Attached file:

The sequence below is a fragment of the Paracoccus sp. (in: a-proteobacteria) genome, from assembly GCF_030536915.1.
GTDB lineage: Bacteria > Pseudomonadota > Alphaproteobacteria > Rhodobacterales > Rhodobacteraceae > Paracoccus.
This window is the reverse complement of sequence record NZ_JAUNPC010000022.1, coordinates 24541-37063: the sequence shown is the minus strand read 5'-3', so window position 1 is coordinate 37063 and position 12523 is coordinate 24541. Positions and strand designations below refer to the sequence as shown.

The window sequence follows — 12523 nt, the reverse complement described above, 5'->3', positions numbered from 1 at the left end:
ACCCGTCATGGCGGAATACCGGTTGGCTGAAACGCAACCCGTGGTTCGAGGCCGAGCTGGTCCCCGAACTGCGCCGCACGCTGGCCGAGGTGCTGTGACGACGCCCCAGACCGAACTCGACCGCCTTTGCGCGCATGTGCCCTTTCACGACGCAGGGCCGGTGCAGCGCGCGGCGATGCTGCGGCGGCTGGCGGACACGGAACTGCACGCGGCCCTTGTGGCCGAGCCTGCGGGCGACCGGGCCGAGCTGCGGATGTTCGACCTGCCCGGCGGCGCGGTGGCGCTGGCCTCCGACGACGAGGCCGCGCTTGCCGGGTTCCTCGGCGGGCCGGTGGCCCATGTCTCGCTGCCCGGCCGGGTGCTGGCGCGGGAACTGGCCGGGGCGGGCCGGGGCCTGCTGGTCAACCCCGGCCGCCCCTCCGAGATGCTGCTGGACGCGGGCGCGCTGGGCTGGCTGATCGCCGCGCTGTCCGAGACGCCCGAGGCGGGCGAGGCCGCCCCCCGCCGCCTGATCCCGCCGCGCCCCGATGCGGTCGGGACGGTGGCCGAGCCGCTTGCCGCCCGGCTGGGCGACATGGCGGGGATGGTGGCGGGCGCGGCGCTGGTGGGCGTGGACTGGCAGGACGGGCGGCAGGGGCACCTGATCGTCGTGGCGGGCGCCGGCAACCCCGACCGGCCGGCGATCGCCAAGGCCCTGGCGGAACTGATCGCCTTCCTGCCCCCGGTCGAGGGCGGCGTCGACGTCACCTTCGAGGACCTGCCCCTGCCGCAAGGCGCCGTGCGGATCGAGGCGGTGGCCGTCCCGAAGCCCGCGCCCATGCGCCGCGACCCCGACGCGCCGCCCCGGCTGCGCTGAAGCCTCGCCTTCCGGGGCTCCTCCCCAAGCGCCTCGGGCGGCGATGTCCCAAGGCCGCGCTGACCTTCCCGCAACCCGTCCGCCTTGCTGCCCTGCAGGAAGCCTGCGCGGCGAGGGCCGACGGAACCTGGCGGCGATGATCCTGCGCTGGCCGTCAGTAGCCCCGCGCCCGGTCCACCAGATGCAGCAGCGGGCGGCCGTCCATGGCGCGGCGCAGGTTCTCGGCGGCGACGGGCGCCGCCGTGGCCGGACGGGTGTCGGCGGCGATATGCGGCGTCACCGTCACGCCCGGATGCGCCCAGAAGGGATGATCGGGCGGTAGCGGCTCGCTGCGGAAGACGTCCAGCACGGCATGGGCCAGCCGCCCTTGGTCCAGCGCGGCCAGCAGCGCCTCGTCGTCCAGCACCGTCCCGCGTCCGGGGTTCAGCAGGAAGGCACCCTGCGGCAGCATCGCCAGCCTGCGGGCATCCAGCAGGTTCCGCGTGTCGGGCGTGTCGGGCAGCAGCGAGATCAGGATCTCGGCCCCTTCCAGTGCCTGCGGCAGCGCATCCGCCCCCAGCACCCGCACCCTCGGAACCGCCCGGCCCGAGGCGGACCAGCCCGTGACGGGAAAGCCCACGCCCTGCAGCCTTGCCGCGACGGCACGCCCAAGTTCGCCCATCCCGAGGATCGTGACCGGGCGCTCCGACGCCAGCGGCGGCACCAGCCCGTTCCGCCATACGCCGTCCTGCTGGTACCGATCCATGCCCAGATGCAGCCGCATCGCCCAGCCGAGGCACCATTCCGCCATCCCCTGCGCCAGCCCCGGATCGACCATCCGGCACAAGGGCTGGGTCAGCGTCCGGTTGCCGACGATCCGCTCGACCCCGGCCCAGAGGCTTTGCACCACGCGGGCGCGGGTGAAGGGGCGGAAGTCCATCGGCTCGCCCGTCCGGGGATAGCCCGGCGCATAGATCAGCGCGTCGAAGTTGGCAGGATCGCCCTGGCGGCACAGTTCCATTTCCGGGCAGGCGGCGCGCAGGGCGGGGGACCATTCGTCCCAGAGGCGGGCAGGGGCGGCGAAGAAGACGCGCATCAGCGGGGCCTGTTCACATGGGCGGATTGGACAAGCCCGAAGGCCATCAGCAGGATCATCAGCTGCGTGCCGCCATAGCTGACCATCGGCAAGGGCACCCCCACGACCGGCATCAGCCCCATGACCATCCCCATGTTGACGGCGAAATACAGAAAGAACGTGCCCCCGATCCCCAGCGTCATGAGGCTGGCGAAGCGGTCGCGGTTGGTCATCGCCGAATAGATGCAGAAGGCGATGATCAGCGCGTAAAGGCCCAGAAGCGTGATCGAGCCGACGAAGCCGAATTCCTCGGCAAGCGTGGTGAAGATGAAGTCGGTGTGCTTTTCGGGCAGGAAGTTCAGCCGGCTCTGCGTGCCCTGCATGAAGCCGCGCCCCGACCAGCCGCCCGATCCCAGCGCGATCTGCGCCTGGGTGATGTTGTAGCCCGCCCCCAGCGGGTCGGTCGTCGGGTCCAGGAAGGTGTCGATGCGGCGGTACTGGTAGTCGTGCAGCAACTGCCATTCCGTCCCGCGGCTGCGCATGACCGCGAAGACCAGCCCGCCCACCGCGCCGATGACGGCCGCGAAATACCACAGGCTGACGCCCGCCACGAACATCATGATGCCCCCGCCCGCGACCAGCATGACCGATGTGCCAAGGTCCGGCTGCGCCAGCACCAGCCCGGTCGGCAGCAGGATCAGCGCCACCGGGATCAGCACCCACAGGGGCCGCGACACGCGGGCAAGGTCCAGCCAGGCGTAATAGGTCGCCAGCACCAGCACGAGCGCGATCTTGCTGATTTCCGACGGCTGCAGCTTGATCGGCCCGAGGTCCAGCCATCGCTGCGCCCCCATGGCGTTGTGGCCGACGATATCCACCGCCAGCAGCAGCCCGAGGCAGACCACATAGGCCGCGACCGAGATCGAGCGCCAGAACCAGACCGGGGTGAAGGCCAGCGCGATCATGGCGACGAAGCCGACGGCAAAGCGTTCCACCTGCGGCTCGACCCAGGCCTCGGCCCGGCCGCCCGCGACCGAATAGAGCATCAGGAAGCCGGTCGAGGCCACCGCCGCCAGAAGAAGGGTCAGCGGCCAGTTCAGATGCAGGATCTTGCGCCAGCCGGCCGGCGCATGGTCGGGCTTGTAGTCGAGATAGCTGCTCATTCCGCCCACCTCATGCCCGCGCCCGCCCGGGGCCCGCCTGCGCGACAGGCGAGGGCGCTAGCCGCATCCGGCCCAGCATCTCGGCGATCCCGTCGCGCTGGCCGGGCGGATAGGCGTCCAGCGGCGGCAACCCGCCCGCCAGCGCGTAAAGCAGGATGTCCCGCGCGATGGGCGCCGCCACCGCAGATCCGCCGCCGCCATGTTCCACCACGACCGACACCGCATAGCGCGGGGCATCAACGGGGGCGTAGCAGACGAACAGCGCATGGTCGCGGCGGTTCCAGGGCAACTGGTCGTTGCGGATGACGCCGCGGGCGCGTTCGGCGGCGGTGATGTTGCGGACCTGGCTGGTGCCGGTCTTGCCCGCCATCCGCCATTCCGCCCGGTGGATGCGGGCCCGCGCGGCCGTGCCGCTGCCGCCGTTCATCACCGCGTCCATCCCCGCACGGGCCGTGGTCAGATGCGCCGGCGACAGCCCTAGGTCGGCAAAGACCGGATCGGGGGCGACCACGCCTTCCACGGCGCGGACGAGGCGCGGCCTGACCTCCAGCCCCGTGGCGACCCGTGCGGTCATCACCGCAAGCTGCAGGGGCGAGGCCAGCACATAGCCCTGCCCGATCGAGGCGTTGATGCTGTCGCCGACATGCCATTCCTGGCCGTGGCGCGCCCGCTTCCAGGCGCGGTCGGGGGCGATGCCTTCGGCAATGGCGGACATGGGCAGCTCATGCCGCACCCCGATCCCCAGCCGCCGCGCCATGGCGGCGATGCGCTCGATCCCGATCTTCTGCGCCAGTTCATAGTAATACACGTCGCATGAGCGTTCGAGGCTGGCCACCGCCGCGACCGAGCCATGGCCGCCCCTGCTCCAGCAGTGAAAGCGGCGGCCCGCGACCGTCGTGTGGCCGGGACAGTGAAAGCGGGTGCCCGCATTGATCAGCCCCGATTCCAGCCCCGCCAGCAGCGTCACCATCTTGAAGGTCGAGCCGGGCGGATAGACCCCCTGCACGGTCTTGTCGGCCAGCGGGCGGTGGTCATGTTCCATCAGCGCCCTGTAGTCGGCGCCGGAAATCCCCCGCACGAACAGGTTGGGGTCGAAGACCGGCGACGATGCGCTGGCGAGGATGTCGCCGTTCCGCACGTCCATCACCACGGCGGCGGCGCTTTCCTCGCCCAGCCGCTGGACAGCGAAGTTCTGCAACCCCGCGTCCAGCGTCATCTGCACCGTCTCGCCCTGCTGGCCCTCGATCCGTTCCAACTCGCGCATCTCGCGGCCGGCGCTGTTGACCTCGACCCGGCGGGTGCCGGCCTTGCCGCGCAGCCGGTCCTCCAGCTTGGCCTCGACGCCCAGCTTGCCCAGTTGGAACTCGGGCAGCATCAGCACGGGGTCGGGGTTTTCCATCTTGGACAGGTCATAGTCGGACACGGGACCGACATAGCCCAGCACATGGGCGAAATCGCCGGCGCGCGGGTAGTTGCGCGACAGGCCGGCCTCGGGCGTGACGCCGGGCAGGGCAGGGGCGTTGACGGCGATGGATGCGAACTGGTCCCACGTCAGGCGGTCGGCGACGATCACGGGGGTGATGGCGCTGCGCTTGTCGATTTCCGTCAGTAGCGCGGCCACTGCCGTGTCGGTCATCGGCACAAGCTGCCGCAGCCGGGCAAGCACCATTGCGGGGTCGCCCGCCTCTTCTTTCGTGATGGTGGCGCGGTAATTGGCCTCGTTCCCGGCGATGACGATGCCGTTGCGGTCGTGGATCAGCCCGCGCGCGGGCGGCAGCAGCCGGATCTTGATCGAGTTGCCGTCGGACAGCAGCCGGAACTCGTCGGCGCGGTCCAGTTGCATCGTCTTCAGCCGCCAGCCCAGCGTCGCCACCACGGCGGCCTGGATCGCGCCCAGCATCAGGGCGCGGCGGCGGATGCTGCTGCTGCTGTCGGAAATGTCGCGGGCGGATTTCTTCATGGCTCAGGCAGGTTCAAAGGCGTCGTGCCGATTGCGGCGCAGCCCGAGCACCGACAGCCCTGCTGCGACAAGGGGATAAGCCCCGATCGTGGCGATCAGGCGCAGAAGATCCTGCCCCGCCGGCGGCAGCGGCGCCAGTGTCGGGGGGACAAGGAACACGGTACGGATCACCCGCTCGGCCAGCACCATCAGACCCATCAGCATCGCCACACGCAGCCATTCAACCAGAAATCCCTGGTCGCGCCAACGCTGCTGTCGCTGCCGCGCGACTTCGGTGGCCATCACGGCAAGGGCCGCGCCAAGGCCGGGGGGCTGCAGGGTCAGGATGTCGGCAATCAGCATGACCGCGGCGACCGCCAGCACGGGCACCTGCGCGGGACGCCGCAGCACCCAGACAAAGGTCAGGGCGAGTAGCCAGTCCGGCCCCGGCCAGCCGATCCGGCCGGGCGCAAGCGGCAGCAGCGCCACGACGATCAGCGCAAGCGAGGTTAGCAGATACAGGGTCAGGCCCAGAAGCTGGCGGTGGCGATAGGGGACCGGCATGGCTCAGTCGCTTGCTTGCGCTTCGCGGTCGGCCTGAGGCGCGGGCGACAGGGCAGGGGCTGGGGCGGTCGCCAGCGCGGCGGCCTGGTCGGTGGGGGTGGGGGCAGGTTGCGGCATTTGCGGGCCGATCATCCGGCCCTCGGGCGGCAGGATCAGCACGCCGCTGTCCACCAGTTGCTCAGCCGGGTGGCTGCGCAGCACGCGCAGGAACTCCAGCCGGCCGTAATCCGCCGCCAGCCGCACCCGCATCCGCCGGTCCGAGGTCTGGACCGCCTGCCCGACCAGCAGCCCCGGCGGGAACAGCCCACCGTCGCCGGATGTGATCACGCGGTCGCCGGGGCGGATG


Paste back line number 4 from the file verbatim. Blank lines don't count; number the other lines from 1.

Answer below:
The window sequence follows — 12523 nt, the reverse complement described above, 5'->3', positions numbered from 1 at the left end: